Similar to GIS degrees, job titles are not standardized. A GIS Analyst at one firm may be called a GIS Technician, Specialist, Coordinator, Manager, User, Drafter, Land Records Supervisor, etc. at another. It was clear that awarding points for job titles would not be possible. A Drafter may perform all the duties of a GIS Analyst but his organization may not have caught up to the changing times in geospatial technology. The key would be determining what a GIS Analyst, Technician, Drafter, etc. does. In 2000, at the same time URISA was still debating the idea of an examination-based certification program Huxhold was completing a landmark publication entitled Model Job Descriptions for GIS Professionals. This publication analyzed hundreds of job descriptions and classified ads and organized them into eight clearly defined titles.
• GIS Manager
• GIS Coordinator
• GIS Specialist
• GIS Analyst
• GIS Systems Analyst/Programmer
• GIS Technician
• GIS Director (GIO & CIO)
• GIS User (heavy & light)
These titles, and the duties associated with them, would form the backbone of the professional experience category. The Triad knew that applicants needed to document what they did at each job. Regardless of their title, their GIS-related duties would be the key to awarding and classifying points. The Triad also knew the duties performed by a GIS Analyst were often outside the reach of a GIS Technician. It became clear that the section needed further clarification.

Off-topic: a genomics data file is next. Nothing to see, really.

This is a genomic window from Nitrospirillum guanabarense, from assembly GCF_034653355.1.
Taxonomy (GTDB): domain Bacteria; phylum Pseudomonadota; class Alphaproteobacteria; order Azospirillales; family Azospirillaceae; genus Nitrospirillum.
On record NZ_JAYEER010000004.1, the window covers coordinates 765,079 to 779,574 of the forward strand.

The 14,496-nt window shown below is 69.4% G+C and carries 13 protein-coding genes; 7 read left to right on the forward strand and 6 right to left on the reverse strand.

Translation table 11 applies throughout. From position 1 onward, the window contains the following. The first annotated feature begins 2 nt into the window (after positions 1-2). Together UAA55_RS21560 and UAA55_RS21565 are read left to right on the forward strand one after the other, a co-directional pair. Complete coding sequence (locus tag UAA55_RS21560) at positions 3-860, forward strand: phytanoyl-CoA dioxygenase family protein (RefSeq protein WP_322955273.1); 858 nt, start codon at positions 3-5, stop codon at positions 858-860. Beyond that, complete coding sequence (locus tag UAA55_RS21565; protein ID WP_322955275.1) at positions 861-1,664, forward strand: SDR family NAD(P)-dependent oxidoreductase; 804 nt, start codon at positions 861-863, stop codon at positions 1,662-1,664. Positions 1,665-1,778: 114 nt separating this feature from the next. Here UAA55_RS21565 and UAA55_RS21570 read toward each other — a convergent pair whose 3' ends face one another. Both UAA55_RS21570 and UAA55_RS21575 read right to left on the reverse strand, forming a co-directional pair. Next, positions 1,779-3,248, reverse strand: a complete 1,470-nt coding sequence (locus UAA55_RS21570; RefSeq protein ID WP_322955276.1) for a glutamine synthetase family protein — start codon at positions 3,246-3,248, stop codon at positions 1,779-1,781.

In 2002, the Triad returned to the neglected concept of levels. The notion of a hierarchy of GIS professionals, that was once feared, was now the solution for the most essential part of the certification equation. Although certification would be binary and egalitarian, the method for earning points would be rigidly structured. The Triad developed three levels along with a bonus level for supervisory experience. The top level would earn more points than the second and so on and so forth. If the duties an applicant performs fall into the top tier, they would earn more points than someone who fell into the second tier regardless of his job title. The more difficult and challenging the duties, the more points were earned. Therefore, someone who does the work of a GIS Analyst, according to Huxhold's book, would be rewarded for doing the work of a GIS Analyst no matter his actual job title.
As the Triad continued to work on the tier system it became clear that they were lacking the fundamental element of flexibility in the experience category. Triad members knew that a GIS professional does work from all three tiers. A GIS Analyst may do the work of a GIS Technician from time to time, and vice versa. The system needed to be flexible to recognize professionals who break the constraints of usual job function in order to complete tasks. The answer to the lack of flexibility was the Full Time Equivalency Percentage (FTE%).
The FTE% was a way for applicants to divide their workload, for the duration of their employment, among the three tiers. They would determine what percentage of their time went into each of the three tiers, multiply it by the duration of employment and by the number of points per tier. These calculations would provide subtotals. The subtotals would then be added to together and that would provide the total amount of points for that position. For example, if a GIS Manager spent part of his time doing database development, part of his time generating maps, and part of his time using GIS for queries, reports and information, he would break his time into percentages and multiply across each tier.